Business development 22 June 2016

How collaboration can work for sole traders and micro businesses

collaboration
If you choose collaboration with a competitor it’s essential that you get past old rivalries and develop a professional relationship built on mutual trust

As a small business owner looking to expand your operation, collaboration with a competitor can be an effective way of achieving growth. Here, Crunch Accounting CEO Darren Fell explains how rivals can become allies.

To collaborate effectively with a competitor, you need to put your past differences aside and work together, combining your resources and knowledge to the advantage of your clients. Partnering with a competitor is a challenging procedure – but the rewards can be extremely beneficial for your company, and your customers.

For sole traders and micro business owners looking to successfully collaborate, there are a few simple steps you can take to ensure you make a success of it – although it isn’t always the right fit for everyone. Below are some of the key areas to consider when thinking about collaboration.

Do your research

Collaborating with another company – particularly a competitor – is a big decision that shouldn’t be approached without all of the right information. At the start of the process, sit down and really get to grips with the business model of your new potential business partner. Does everything add up and is the partnership really going to be worth it?

Is your competitor a good match for your customer-base, and do your workplace cultures and ethics fit together nicely? If the answer to these questions is no, perhaps a collaboration isn’t the right path for you. Whatever the outcome, it’s not a decision that should be made lightly, so be sure to invest in researching and really understanding the partnership.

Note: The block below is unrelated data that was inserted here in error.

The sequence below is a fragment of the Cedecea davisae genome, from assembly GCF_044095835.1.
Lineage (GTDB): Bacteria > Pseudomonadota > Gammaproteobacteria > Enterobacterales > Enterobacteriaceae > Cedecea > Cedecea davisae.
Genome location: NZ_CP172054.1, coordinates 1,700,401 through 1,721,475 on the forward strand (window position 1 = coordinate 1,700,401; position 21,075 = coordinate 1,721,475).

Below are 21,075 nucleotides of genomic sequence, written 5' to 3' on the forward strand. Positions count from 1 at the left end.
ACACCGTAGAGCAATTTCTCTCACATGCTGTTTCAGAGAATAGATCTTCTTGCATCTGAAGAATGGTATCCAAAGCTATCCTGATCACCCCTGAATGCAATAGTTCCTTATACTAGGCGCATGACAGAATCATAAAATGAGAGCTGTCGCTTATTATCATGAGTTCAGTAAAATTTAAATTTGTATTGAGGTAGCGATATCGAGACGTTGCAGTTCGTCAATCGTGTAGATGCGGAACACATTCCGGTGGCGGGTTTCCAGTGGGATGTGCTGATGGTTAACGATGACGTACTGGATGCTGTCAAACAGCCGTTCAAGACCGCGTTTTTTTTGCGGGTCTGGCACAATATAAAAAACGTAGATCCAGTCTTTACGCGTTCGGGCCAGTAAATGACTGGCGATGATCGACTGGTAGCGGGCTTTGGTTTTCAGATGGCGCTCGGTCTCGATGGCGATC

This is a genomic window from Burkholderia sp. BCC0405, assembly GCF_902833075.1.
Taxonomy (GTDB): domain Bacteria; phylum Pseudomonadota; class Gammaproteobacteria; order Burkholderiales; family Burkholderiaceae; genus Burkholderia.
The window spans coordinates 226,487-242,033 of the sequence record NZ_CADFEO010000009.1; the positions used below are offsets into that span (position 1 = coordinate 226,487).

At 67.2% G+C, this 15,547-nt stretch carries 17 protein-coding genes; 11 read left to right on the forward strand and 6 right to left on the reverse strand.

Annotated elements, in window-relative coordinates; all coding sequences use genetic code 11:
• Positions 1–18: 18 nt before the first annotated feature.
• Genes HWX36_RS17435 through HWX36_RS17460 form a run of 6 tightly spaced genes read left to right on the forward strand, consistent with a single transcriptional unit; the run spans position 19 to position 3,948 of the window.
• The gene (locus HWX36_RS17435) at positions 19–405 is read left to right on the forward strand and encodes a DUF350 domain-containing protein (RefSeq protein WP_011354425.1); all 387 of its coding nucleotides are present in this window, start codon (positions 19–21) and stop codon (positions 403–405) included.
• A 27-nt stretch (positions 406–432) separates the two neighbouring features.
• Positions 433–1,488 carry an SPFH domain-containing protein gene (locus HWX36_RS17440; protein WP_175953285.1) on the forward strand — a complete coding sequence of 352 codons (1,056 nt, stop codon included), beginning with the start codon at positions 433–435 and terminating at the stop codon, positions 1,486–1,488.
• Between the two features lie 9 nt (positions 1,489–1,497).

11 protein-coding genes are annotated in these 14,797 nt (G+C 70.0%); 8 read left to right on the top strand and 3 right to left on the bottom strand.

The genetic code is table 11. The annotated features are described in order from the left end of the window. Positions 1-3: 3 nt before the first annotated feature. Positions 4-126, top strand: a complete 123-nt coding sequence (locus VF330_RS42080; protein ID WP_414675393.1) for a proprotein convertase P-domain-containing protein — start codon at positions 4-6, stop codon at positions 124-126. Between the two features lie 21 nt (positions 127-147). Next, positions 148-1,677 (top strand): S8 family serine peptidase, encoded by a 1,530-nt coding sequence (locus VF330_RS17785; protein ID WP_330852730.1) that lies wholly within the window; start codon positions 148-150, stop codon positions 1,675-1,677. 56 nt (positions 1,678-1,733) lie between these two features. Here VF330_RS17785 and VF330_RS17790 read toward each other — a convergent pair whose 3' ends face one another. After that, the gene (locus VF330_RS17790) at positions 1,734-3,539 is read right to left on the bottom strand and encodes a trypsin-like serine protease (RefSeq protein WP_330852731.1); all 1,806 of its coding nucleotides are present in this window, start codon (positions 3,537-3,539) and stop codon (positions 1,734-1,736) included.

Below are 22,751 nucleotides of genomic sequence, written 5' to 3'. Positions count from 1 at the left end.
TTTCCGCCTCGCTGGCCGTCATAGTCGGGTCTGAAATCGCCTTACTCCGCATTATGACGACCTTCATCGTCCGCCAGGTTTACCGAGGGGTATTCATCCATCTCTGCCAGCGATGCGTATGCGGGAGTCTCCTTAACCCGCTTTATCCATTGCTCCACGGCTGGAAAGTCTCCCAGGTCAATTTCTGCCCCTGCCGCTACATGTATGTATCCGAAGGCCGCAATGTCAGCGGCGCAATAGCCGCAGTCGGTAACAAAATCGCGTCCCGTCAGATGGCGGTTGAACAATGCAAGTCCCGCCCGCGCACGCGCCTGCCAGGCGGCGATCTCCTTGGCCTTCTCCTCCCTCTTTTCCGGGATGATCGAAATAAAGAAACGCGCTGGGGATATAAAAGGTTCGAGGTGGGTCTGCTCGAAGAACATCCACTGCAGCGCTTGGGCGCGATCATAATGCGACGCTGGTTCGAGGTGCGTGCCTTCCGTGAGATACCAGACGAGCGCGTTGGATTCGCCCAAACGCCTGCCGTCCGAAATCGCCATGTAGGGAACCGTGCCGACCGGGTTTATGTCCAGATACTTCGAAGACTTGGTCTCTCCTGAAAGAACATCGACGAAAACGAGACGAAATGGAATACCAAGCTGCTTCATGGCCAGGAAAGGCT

Start off on the right foot

Finding the perfect partner all starts with clear and transparent communication. You need to establish a firm idea of what you’re both hoping to get out of it and, crucially, find out why the other company is interested in working with you. If both parties approach a deal with different objectives, chances are it won’t last long. At worst, it could end up causing irreparable damage to the reputations of both.

So before making any big decisions, sit down with each other and have an open and honest discussion about your goals. If you share a common vision, your chances of success are much higher.

Be in it for the right reasons

Leaping into an agreement with another company simply because it looks like you could make a quick buck is a recipe for disaster. Focus on improving your product or your services, and how you can make life better for your customers and employees. With the right aims, success will come naturally – as long as you do the groundwork and keep your wits about you, you’ll soon discover just how powerful collaboration can be.

Pool your resources

If you’ve got limited resources, joining forces with another party makes perfect sense. Are you a freelance writer? How about collaborating with a graphic designer and web developer to provide a one-stop website building service. Or perhaps team up with other writers to tackle a large project. The opportunities are endless, and you’ll be able to provide prospective clients with a much more tempting offering.

Build trust

If you do choose to collaborate with a competitor it’s essential that you get past old rivalries and develop a professional relationship built on mutual trust. Of course, you shouldn’t forget that they’re still ultimately the competition and will always be looking at ways to grab market share from you in other areas. But as you work with your business rival on a shared project, put competition aside and share your knowledge and ideas. This way you’ll soon start to build up trust, a key ingredient of a good partnership.

Good things come to an end

Always keep a look out for signs of change. A shift in your partner’s management, performance, or overall strategy can signal the end to your business relationship. If you’re aware of the warning signs, you’ll know when it’s time to call it a day amicably.

Collaboration opens up a huge range of opportunities, and it’s by no means something solely for larger corporations. Micro businesses and sole traders can take their businesses to new places by working with others. If you do the groundwork and find that your competitor is a good fit as a business partner, then go for it and make the most out of it. Partnerships don’t need to last forever, but while they last they are a great opportunity to learn invaluable lessons, access new resources, and ultimately grow your business.

Darren Fell is the CEO of Crunch Accounting – which recently partnered with FreeAgent to launch Sole Trader, an accountancy package for the UK’s sole trader market.

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